Supplement Feature - February 2013
Find a printable version here

Programming for Profit

A Strong Business Model Plus Creative Programming Can Keep Your Aquatics in the Black

By Rick Dandes

Family-based aquatic facilities that are as much about leisure activities as they are about swim lessons, therapy and exercise programs are the norm for new construction, as it is the only business model that can sustain itself by generating revenues apart from user fees, according to several national consultants specializing in aquatic programming.

These days, very few municipalities in a still-recovering American economy can afford to subsidize the operational costs of a large aquatic facility. "It's the new fact of life," explained Jill White, owner, president and CEO of Starfish Aquatics Institute in Savannah, Ga. "And it's absolutely all about the financials. So I think the main trend in aquatic programming—and it's been a long time coming—is that there is more emphasis on finding ways to produce revenue from programming."

For years, White continued, a wide variety of programming was something an aquatic facility was expected to provide to the community, and not a lot of attention was paid to the revenues generated or the cost to provide such programming. "That's no longer the case. I think the aquatics industry is now getting much savvier about realizing that they do have to produce revenue," White said, "and either charge more or find creative ways increase participation."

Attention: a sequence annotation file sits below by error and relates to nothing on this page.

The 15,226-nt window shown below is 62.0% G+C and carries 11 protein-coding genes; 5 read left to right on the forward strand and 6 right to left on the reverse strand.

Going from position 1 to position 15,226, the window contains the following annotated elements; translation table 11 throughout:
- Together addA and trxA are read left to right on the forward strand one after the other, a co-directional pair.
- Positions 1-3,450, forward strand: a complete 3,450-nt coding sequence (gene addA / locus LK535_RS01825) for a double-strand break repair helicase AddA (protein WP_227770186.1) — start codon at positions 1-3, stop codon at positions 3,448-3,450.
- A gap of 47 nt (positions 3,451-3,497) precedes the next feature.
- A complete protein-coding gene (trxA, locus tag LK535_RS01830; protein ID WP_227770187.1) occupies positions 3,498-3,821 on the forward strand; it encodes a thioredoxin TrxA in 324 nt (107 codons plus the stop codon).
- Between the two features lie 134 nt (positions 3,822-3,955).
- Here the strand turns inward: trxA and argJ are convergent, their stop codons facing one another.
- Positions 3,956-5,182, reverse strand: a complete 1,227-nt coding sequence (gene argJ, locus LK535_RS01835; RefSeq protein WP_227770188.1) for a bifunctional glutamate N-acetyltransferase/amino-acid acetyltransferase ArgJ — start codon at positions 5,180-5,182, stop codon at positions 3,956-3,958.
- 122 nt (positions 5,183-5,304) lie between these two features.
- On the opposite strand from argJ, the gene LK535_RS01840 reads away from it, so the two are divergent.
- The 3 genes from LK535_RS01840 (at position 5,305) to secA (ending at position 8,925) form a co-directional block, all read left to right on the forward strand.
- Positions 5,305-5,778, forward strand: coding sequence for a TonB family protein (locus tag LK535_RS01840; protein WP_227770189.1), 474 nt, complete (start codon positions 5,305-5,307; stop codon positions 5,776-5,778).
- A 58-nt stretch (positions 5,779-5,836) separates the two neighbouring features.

Park directors have had to become more business-minded about what programs they can provide, added Darin J. Barr, senior associate, Ballard King and Associates, a consulting firm based in Highlands Ranch, Colo. "Managers have ever-tightening budgets, so they must factor in the operational expenses of keeping the pool area open when it comes to pricing the cost of a seasonal pass or participation in an exercise class, for example. Water is not free anymore. People expect there to be core programs in place, such as teaching kids how to swim, or the basics of water safety, and that's fine. But even with those basic programs, mechanical pumping systems have to be constantly monitored, the water quality has to be maintained, and adequate staffing has to be on hand."

Engage With Exercise Programs

People expect more value from their aquatic facility, and they're getting it. Over the past decade there has been a strong push from the baby boomer generation to get back in the pool and not only swim laps but also benefit via an assortment of in-water therapy and exercise programs being offered, said Jeff Lococo, president of Lococo Company in Sandusky, Ohio. "We see this trend not only in municipally run aquatic facilities but also in college recreation centers, health clubs, hotel and resort pools, and even waterparks."

There are more specialty programs available to meet the needs of a broader, more age-diverse audience. Water exercise and aerobics is not just for older populations anymore. The audience has broadened to include younger professionals and people who really want more of a fun exercise—like a Zumba exercise routine that combines a high-intensity type of aerobic workout with music. Such combinations have made these programs much more appealing to younger participants.